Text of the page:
What we discovered is that Mercedes did a masterful job of anticipating the rising heat versus reducing heat strategy of the tin-treaded tires and they chose to keep the air inside the wing and directed downward. Sure, they had more downforce than Ferrari and that cost them on the straights but they killed it in medium and slow speed corners and tire performance.

The cars are already designed from the leading edge of the front wing to the rear so it isn’t a simple as putting a higher downforce front wing on, that would upset the entire balance of the car.

Ferrari are struggling to load the front tires to generate heat and on tracks with long straights, the front tires will cool by 30-40C and that’s a disaster for Ferrari. Mercedes, on the other hand, has a higher downforce design and this allows them to trim out or add as needed to find the right amount to generate the correct heat the tires need to be at peak performance.

As Mr. Noble points out, Mercedes boss Toto Wolff is clear about the change in direction with their chassis. How do you marry your superior power unit with an evolving chassis to stay ahead of Pirelli’s changes?

“In the early days of the power unit regulations we had a car which was a low-drag fast car on the straights and carried with the might of the engine,” he explains. “Over the years, I think chassis and power unit have merged in order to extract the optimum lap time. Half that is that the engine is still impressive, but we were able to wrap a chassis around it that has more downforce, and more drag.

“We’re not the quickest car on the straight anymore, but we believe that this compromise between these two main blocks of performance works well for us.”

Jonathan predicts that Canada will be a race that offers the best chance to understand the tires but I am not holding my breath. The fact is, if the tires are this persnickety to get on top of, we’re doing it wrong. The tire shouldn’t be this large of an impact on the series in which only one team nails it and the others would have to design a new chassis in order to find competitive performance against them.

All credit to Mercedes, don’t get me wrong, but this should have been avoided in the regulation set long before we got here.

Hat Tip: Autosport

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I think the fact that this narrow window is a new factor actually points at a different direction: Mercedes is simply the better team and they are able to solve problems and adapt to changes better than other teams. There was the notion on TPF (I listen to the podcasts, they’re great!) that Mercedes simply started strong with their hybrid engine, and carried this advantage since its introduction. This may be true, of course, but this tire thing shows IMHO that they’re simply very good at what they do, regardless of the power unit. I think it’s not unimaginable that… Read more »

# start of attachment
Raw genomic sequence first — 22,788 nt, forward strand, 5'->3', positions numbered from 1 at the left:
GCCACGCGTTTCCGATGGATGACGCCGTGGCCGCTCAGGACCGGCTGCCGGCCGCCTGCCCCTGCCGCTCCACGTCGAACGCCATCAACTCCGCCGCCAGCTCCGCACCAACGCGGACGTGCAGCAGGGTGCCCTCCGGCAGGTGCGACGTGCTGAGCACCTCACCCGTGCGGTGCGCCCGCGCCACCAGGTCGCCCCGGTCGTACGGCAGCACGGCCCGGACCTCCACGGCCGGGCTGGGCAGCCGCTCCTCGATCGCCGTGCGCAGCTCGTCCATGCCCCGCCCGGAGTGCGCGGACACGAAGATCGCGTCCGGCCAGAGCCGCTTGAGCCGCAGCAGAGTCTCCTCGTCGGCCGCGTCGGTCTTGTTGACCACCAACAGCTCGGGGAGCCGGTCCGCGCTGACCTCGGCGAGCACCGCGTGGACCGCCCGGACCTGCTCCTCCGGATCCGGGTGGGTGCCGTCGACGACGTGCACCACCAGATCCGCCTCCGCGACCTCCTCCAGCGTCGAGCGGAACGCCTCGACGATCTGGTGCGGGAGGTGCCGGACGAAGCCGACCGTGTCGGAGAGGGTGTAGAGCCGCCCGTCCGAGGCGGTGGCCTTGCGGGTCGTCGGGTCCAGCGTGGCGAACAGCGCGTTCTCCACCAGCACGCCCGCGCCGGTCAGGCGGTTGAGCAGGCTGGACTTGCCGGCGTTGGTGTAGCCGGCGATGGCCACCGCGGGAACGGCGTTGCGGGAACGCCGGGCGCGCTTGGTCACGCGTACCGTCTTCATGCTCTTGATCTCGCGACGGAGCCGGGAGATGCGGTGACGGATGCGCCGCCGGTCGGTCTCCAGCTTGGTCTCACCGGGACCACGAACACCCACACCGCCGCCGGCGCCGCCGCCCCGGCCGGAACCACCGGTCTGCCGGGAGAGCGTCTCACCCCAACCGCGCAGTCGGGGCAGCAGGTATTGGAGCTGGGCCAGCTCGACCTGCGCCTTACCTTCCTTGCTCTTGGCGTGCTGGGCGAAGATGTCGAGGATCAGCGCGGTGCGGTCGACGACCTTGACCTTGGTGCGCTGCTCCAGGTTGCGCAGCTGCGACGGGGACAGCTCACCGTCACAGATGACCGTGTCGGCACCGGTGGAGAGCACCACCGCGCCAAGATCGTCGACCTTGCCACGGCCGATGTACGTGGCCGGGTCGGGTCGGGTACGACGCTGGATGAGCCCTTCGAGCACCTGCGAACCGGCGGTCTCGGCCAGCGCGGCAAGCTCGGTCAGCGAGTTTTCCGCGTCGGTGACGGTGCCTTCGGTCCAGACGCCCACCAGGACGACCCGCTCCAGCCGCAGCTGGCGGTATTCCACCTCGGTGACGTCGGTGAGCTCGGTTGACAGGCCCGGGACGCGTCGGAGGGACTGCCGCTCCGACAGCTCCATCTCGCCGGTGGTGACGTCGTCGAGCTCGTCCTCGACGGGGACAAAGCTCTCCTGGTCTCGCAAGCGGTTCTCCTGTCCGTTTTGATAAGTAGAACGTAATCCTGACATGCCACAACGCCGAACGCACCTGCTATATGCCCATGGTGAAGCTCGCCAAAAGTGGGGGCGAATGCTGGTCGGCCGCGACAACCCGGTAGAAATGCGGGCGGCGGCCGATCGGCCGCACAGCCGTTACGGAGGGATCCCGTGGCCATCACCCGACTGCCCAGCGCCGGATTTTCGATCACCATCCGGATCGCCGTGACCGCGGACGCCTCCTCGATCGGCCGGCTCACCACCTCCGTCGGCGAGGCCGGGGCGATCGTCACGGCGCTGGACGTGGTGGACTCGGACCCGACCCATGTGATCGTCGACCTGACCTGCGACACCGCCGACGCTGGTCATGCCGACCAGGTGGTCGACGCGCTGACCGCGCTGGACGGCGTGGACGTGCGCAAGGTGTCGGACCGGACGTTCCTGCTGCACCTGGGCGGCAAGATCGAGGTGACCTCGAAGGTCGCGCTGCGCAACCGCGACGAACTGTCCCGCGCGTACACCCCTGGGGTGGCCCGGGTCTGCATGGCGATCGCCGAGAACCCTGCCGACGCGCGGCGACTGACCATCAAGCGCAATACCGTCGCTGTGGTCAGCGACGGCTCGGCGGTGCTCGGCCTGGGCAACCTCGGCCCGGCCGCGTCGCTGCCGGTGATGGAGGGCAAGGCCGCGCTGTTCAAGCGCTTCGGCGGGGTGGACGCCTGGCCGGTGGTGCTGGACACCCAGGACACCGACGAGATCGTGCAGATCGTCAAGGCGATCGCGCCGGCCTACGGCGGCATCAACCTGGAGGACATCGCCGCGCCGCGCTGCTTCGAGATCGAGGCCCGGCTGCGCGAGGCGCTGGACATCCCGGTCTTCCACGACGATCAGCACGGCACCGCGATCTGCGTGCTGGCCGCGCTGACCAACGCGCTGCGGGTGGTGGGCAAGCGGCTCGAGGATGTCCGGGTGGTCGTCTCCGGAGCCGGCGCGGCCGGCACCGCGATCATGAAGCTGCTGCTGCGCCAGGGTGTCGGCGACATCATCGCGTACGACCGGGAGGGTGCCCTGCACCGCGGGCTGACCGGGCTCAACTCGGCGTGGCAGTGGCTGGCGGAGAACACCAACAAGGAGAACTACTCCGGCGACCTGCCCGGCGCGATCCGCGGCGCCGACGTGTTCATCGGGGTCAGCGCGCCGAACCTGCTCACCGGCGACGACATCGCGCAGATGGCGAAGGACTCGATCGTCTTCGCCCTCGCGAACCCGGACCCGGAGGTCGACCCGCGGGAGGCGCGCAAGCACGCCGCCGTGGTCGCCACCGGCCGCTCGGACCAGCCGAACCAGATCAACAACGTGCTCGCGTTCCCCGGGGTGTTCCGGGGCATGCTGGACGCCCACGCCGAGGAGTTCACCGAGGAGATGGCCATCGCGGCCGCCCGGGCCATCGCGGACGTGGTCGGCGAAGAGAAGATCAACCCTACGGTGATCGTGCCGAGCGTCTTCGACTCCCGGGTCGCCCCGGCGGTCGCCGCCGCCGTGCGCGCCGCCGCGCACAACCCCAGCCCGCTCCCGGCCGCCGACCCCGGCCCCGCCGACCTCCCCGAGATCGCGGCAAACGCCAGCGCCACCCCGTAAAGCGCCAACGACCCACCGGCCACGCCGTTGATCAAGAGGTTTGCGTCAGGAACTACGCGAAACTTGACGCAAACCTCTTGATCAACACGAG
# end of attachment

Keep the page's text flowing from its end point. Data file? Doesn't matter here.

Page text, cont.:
John Cakanic

“How do you regulate someone which is just better than everyone else around, in a competition which is designed to single out the best?“

Ask the FIA of the early 2000’s…

Pirelli made changes mid-season last year, why shouldn’t they do it again?


Their Power Unit advantage has allowed them to work on other things and optimize them, while other teams are still mostly focused on catching up on the PU side. All engineering efforts are finite, foundational, and iterative. When you solve one problem, you can take your resources and focus on another.

No doubt Mercedes has proven they are an elite team, but their early advantage on the PU side has carried them through this set of regulations.


100% agreed on limited engineering resources, and that having less worries about PU development allows more resources to be directed at new problems. I think the only equalizer ultimately is development budget when everyone starts from the same point, and where winning prizes are not allowed to be invested towards further development. But I don’t think this could work in F1 :) Ultimately money talks, and where there’s money to be had – the effort to get it will happen, for instance by using political power to tilt the ground and affect the regulations such that they benefit you (hybrid… Read more »


All teams have had the exact same information to deal with since before the season started and that includes tires. The fact Mercedes has figured it out ahead of the other teams in no way means Pirelli Is somehow at fault. Its too bad things haven’t been more competitive till this point, but the blame lies with the teams that are not as competitive, not Pirelli or Mercedes.


I would like be the first to propose the “0.2mm Compromise.” Yeah. Right.